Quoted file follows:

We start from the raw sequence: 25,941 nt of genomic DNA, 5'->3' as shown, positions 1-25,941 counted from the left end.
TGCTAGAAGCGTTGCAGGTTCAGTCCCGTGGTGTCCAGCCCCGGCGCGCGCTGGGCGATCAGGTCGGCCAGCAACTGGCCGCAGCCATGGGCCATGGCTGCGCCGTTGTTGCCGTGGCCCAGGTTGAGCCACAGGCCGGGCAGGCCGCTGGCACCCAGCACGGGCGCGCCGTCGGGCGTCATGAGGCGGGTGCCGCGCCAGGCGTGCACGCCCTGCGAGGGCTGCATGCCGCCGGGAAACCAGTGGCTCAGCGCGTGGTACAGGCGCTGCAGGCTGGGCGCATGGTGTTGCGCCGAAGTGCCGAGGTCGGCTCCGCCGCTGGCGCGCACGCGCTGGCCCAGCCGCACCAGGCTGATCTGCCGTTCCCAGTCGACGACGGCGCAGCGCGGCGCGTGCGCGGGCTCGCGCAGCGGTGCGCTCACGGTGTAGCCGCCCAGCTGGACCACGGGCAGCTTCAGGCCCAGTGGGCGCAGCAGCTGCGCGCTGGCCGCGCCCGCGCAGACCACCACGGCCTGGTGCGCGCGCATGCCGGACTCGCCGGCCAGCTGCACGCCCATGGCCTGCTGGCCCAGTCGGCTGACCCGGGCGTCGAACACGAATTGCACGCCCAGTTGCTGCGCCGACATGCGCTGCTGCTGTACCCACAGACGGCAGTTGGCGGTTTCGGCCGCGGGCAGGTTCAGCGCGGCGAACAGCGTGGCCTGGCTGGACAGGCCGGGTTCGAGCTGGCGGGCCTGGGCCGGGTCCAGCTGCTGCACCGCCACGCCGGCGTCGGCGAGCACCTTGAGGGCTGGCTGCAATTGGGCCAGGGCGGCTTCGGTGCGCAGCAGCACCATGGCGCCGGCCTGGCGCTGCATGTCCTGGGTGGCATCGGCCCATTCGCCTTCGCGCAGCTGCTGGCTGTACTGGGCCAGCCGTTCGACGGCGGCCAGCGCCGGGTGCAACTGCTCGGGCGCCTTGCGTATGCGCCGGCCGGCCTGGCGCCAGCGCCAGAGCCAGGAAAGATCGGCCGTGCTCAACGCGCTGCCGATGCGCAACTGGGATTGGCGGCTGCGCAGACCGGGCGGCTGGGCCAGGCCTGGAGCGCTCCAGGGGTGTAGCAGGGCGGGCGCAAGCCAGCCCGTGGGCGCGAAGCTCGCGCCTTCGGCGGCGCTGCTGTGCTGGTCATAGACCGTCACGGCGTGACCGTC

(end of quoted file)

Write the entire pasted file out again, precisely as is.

We start from the raw sequence: 25,941 nt of genomic DNA, 5'->3' as shown, positions 1-25,941 counted from the left end.
TGCTAGAAGCGTTGCAGGTTCAGTCCCGTGGTGTCCAGCCCCGGCGCGCGCTGGGCGATCAGGTCGGCCAGCAACTGGCCGCAGCCATGGGCCATGGCTGCGCCGTTGTTGCCGTGGCCCAGGTTGAGCCACAGGCCGGGCAGGCCGCTGGCACCCAGCACGGGCGCGCCGTCGGGCGTCATGAGGCGGGTGCCGCGCCAGGCGTGCACGCCCTGCGAGGGCTGCATGCCGCCGGGAAACCAGTGGCTCAGCGCGTGGTACAGGCGCTGCAGGCTGGGCGCATGGTGTTGCGCCGAAGTGCCGAGGTCGGCTCCGCCGCTGGCGCGCACGCGCTGGCCCAGCCGCACCAGGCTGATCTGCCGTTCCCAGTCGACGACGGCGCAGCGCGGCGCGTGCGCGGGCTCGCGCAGCGGTGCGCTCACGGTGTAGCCGCCCAGCTGGACCACGGGCAGCTTCAGGCCCAGTGGGCGCAGCAGCTGCGCGCTGGCCGCGCCCGCGCAGACCACCACGGCCTGGTGCGCGCGCATGCCGGACTCGCCGGCCAGCTGCACGCCCATGGCCTGCTGGCCCAGTCGGCTGACCCGGGCGTCGAACACGAATTGCACGCCCAGTTGCTGCGCCGACATGCGCTGCTGCTGTACCCACAGACGGCAGTTGGCGGTTTCGGCCGCGGGCAGGTTCAGCGCGGCGAACAGCGTGGCCTGGCTGGACAGGCCGGGTTCGAGCTGGCGGGCCTGGGCCGGGTCCAGCTGCTGCACCGCCACGCCGGCGTCGGCGAGCACCTTGAGGGCTGGCTGCAATTGGGCCAGGGCGGCTTCGGTGCGCAGCAGCACCATGGCGCCGGCCTGGCGCTGCATGTCCTGGGTGGCATCGGCCCATTCGCCTTCGCGCAGCTGCTGGCTGTACTGGGCCAGCCGTTCGACGGCGGCCAGCGCCGGGTGCAACTGCTCGGGCGCCTTGCGTATGCGCCGGCCGGCCTGGCGCCAGCGCCAGAGCCAGGAAAGATCGGCCGTGCTCAACGCGCTGCCGATGCGCAACTGGGATTGGCGGCTGCGCAGACCGGGCGGCTGGGCCAGGCCTGGAGCGCTCCAGGGGTGTAGCAGGGCGGGCGCAAGCCAGCCCGTGGGCGCGAAGCTCGCGCCTTCGGCGGCGCTGCTGTGCTGGTCATAGACCGTCACGGCGTGACCGTC